Buildings IoT

Expecting Energy Savings in Midtown East

By Matt White | October 25, 2018

We’re about eight months into our NYSERDA RTEM qualification and the idea of up to 30 percent cost-sharing on real time energy management projects is piquing the interest of building owners and operators in all corners of the city. In advance of a vendor breakfast and mini conference on #proptech Nov. 8, we thought now was a great time to take a look at one of OTI’s RTEM projects currently underway in New York City.

Join us on Madison Avenue to learn about the intersection of sustainability and technology

Energy Savings in Midtown East

757 Third Avenue is a 502,000 sq. ft. office building in Manhattan’s Midtown East. The building has seen its share of renovations and sales in recent years. Once the current owner settled in with the building, an exploration of the building’s energy use became feasible. OTI, aided in part by the benefits of the RTEM program, was brought on to replace the two existing control systems with EasyIO panels and controllers, integrate existing Niagara devices and provide a visual user interface for full control and continuous monitoring of the new system.

The network will be switched almost completely to BACnet IP and in phase two, we will install a fiber backbone and expand analytical, metering and other services.

Key Benefits of Real-Time Energy Management

Our partners at NYSERDA outline the benefits of RTEM like this:

  • RTEM centralizes the tracking of all utility usage allowing for one-stop management of total energy consumption and spending.
  • RTEM centralizes the management of on-site generation assets with the scheduling and operations of building equipment and plants.
  • RTEM centralizes the monitoring of base building systems and common areas with tenant-owned systems and tenant-occupied spaces.
  • RTEM centralizes the monitoring and management of energy consumption with air quality metrics to minimize energy while maximizing occupant wellness.

Nuts and Bolts

The nuts and bolts of OTI’s RTEM system for 757 Third Ave. include:

  • Ongoing commissioning and continuous identification of energy efficiency opportunities.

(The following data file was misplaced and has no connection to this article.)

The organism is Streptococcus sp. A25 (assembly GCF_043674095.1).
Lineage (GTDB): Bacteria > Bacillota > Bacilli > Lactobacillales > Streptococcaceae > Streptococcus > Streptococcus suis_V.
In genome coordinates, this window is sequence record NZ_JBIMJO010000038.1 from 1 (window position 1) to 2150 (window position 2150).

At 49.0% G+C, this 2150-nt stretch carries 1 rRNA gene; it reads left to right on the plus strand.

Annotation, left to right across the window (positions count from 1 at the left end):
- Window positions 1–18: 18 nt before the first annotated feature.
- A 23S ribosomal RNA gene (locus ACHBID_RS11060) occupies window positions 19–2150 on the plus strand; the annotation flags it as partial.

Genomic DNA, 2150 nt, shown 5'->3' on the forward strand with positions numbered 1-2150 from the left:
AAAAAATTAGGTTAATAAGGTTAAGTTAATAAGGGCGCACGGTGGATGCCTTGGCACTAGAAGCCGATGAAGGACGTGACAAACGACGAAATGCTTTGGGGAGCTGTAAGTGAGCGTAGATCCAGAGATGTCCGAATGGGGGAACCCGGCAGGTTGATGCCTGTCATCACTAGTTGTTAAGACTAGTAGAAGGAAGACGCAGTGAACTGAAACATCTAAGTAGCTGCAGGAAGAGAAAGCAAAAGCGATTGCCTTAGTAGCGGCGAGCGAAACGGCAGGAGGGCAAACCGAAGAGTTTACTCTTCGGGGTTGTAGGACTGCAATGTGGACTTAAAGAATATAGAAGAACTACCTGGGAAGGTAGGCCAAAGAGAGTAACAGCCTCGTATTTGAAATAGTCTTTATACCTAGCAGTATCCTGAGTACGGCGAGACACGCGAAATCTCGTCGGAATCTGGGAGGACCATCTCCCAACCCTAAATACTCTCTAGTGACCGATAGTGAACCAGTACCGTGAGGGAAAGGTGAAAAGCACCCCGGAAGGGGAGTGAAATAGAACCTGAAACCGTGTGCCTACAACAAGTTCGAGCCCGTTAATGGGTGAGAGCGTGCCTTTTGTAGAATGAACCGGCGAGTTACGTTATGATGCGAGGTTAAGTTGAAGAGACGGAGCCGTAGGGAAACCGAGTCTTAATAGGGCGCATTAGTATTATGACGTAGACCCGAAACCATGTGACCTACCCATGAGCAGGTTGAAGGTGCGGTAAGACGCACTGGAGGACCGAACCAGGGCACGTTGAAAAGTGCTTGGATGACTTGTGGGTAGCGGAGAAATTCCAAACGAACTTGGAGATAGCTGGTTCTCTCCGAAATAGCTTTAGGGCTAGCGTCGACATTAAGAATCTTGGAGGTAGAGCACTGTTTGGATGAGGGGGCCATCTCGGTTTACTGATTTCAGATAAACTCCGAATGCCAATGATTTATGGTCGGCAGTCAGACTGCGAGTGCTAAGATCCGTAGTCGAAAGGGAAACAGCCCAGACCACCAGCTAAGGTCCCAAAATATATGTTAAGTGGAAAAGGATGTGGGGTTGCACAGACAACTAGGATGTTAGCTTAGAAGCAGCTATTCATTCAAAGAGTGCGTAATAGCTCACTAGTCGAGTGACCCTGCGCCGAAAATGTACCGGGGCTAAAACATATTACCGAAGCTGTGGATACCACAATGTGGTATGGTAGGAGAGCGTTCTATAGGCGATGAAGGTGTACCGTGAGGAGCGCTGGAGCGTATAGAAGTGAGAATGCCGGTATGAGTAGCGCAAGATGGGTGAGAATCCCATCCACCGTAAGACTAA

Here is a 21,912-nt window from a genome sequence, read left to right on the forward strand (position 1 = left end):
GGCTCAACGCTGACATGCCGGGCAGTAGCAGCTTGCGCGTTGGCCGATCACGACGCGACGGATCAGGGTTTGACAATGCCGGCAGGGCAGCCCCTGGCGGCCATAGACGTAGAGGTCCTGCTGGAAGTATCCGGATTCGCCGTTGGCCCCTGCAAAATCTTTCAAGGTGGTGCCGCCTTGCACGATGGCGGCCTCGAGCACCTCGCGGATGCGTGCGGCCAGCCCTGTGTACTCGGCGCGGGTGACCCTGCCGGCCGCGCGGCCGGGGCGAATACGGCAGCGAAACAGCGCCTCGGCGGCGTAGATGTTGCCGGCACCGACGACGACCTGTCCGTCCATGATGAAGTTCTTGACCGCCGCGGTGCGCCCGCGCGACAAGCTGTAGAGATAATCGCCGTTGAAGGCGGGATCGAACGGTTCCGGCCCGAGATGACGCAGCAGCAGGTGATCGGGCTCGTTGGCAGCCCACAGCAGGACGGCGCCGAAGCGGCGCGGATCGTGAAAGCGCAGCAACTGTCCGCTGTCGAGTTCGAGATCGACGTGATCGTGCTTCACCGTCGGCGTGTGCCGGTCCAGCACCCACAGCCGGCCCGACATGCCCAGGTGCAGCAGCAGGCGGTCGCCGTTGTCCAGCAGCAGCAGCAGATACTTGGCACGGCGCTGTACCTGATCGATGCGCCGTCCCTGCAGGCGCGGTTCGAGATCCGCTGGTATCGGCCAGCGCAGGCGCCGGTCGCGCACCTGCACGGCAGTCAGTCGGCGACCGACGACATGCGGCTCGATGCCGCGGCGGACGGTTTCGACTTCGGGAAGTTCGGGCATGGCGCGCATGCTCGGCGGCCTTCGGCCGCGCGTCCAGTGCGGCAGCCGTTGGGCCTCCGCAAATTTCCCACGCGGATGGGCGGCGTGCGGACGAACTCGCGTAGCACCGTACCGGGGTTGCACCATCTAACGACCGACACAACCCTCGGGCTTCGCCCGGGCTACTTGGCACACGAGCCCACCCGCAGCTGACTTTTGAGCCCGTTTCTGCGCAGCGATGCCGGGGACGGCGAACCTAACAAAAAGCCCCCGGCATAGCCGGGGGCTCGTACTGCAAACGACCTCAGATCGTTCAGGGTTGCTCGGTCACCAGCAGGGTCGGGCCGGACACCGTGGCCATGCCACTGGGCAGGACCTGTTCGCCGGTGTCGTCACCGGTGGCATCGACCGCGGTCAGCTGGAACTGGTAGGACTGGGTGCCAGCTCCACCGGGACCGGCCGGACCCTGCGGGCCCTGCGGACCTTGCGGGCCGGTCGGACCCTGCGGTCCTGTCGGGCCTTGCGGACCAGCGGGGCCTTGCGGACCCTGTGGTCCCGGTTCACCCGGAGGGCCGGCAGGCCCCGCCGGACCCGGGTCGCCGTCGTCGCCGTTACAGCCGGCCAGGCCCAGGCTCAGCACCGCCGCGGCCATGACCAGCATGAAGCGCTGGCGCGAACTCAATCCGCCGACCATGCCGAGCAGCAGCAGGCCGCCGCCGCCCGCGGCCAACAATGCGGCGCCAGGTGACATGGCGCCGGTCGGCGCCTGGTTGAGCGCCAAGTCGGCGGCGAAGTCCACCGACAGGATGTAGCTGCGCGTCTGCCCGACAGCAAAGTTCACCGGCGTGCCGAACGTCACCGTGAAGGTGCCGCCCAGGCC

• Energy performance tracking.
  • Automated fault detection and concise diagnoses for quick action.
  • Potential for peak-demand management programs.
  • KPI dashboard built for different building stakeholders.

This project is currently in development with installation expected by the end of this year. As results come in, we will update you on progress. For now, plan to meet us at 41 Madison Avenue to talk more about this project, NYSERDA RTEM, proptech, energy management and system integration. RSVP today.

rtembreakfast

Buildings IoT

The First Two Things You Should Know Before Starting on Building Automation in New York City

By Matt White | March 29, 2018

For all of its reputation and glamour, New York City may be best defined by its skyline. The buildings that fill in the grid like a 5,000-piece puzzle are icons even if you don’t know their names or what the people inside of them are doing. And remarkably, on the 304-square-mile island there are always more buildings working their way up toward the horizon line, like these beauties expected to be complete by 2021. With that backdrop, building automation in New York City offers incredible opportunity.

Skyline-MatheuSlotero-Flickr

What presents the most opportunity for building owners, contractors and tenants in the city are the older buildings that don’t get as much attention. About half of all commercial buildings in the United States were constructed before 1980. To drill down into the age of New York City’s buildings alone, turn to this incredible technicolor map. It puts NYC in line with the national numbers and it’s fun to zoom in and see the surprising bursts of hot pink noting a building here and there that is nearly 200 years old.